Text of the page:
I’m super passionate about politics. Part of the reason I’m so passionate because I know the decisions our representatives make on our behalf really do impact our lives.

Miranda Marquit

Miranda Marquit

Who you vote for does matter — and it can have very real consequences.

One great example that hits close to home has to do with the passage of Proposition 2. For the last several years, our legislators in Boise have allowed about 324 people in Idaho to die each year because they refused to respond to their constituents’ need for access to affordable healthcare.

Dying for lack of healthcare access? That’s a pretty big life impact.

Hundreds more have suffered physically, emotionally and financially because of this callous choice made by those in Boise.

Even now, there are local political insiders filing lawsuits to stop the will of the people from moving forward on Prop 2. We’ve got legislators who have vowed to fight implementation of Prop 2 — and they could very well be in the pockets of the special interests behind this lawsuit, rather than feeling beholden to us.

Idaho’s Constitution specifically spells out the people’s power to legislate through ballot initiative when our so-called representatives fail us. And local political elitists wish to impose their own will on the rest of us. The outcome of this political battle will impact our lives the next time we try to rectify the negligence of our legislators.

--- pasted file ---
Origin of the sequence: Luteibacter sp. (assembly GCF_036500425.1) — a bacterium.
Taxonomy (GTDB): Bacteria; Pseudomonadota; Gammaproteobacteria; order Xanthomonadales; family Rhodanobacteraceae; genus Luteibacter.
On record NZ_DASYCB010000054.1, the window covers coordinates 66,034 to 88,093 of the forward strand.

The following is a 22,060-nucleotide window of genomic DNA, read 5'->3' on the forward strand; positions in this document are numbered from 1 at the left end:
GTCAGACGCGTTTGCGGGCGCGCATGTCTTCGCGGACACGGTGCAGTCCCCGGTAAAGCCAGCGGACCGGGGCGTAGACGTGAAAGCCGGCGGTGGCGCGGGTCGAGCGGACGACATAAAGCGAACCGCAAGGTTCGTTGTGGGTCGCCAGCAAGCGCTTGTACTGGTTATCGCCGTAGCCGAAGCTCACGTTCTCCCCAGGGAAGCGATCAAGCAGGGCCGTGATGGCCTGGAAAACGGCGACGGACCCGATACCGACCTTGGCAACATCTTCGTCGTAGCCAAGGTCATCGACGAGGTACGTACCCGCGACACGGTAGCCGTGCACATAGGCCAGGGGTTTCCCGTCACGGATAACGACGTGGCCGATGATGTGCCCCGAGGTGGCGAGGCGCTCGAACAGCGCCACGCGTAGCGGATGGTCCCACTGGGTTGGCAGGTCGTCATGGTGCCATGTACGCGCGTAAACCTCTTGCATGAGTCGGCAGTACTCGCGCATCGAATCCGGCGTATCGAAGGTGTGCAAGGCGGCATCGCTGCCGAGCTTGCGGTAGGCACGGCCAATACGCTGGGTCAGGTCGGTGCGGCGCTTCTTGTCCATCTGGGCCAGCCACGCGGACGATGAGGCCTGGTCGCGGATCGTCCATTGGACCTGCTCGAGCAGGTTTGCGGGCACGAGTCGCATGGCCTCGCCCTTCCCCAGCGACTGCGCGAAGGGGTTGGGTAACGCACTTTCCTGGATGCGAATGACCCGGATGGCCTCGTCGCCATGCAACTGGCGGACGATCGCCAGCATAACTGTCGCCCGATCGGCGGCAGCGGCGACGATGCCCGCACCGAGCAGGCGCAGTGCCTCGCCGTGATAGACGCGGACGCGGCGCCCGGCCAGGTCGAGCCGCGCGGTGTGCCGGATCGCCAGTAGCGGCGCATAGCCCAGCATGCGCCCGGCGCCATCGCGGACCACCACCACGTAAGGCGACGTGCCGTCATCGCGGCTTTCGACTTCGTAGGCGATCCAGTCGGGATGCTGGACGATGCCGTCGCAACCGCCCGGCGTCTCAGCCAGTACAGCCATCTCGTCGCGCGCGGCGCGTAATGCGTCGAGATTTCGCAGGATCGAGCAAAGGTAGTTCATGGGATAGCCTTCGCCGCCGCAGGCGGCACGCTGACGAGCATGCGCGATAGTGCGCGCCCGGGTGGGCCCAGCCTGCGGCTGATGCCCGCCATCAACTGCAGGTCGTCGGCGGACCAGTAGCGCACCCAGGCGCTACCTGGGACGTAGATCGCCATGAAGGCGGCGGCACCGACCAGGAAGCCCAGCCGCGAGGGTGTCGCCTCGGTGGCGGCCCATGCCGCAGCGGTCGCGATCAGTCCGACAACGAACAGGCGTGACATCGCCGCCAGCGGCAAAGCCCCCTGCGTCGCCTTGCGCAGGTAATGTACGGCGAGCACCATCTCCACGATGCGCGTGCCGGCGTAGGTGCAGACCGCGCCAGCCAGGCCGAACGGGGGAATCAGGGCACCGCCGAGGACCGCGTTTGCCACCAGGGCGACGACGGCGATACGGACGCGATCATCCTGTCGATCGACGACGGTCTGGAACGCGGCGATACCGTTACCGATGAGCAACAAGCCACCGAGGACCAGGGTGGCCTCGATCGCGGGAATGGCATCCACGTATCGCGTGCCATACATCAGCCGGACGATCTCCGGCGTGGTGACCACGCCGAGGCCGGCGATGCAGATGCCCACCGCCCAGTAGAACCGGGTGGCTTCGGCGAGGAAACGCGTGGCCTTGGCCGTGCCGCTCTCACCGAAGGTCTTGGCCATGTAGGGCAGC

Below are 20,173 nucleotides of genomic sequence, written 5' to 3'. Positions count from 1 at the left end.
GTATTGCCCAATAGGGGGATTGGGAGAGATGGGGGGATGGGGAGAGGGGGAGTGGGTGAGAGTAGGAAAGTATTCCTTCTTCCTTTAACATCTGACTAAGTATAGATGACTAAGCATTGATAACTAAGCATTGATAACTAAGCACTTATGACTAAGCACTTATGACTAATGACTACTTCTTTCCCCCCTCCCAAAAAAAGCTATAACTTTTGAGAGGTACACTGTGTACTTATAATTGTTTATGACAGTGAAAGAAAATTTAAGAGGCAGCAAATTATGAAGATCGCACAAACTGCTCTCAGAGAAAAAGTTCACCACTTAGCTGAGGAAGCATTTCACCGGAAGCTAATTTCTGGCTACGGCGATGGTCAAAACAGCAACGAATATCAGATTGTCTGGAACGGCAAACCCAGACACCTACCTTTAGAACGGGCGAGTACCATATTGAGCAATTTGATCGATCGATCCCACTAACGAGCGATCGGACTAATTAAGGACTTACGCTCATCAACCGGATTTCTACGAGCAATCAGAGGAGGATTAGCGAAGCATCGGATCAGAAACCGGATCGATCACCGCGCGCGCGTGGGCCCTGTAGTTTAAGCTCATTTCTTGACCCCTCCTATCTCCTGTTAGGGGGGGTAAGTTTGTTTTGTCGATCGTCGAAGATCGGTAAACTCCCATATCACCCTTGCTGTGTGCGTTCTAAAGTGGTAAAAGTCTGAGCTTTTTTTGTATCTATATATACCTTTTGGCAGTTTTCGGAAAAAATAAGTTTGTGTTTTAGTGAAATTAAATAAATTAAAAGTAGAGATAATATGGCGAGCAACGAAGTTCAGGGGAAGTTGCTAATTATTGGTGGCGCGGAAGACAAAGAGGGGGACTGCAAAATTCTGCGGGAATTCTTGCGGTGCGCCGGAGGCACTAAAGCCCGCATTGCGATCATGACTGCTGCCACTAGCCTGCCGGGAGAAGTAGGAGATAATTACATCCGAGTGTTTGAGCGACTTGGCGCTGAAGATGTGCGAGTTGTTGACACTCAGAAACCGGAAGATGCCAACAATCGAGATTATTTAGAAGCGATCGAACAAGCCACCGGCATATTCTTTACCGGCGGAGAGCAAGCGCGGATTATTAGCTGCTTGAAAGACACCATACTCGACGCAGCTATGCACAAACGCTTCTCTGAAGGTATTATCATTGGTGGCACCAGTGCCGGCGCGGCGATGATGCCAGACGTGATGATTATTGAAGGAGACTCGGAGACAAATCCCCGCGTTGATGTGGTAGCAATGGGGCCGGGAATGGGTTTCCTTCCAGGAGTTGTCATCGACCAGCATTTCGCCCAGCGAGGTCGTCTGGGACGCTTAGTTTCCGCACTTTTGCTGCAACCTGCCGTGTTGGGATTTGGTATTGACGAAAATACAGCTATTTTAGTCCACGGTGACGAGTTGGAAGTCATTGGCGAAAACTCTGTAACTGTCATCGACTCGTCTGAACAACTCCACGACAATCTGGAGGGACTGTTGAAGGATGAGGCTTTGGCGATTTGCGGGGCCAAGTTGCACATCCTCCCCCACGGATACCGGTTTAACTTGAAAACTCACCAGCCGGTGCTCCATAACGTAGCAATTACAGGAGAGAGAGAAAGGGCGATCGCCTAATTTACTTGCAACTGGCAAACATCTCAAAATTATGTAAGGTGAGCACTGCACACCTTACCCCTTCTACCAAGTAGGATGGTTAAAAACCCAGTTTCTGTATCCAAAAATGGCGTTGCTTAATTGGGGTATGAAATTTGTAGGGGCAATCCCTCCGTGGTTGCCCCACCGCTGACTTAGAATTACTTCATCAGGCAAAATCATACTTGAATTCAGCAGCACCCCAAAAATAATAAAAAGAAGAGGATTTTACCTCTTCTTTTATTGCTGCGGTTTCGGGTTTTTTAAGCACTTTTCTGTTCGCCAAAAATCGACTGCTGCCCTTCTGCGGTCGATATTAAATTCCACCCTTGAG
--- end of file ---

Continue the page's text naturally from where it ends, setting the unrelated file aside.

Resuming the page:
Now, let’s consider when our legislature meets. A couple weeks ago, Senator Brent Hill bemoaned the fact that lawmakers have to make appropriations before they know what sort of revenues we’ll have from state taxes. Our legislature is pretty much done with its business before April 15 rolls around and state taxes are done being collected.

The roads you drive on, the education your children receive, and whether we’ll still be able to access our public lands are all impacted by decisions politicians make in Boise — without even having all the budget information they need.

What if our legislature met for three months or so during the summer, instead of the winter? We’d know what money is available. Plus, what kind of representation would we get if the legislature was dependent on the school break for teachers, rather than meeting during a time most convenient for wealthy ranchers?

Finally, tax breaks aimed mostly at the wealthy were passed by Congress last year. Many middle-class families with three or more children might be unpleasantly impacted by the loss of personal exemptions — and that could be a budget-buster in some Idaho households.

Those are just a few examples of how our lives are impacted by the politicians we choose to represent us. And elections at the city, county and state level impact our lives more closely. Luckily, though, they’re also where we have the most control as citizens. It’s easier to run for office, and your vote actually counts locally.

Don’t leave the politics entirely to the politicians. Let’s do this together as engaged citizens.

Miranda Marquit is a nationally-recognized financial expert, writer, and speaker. She is the chair of the Bonneville County Democratic Central Committee.

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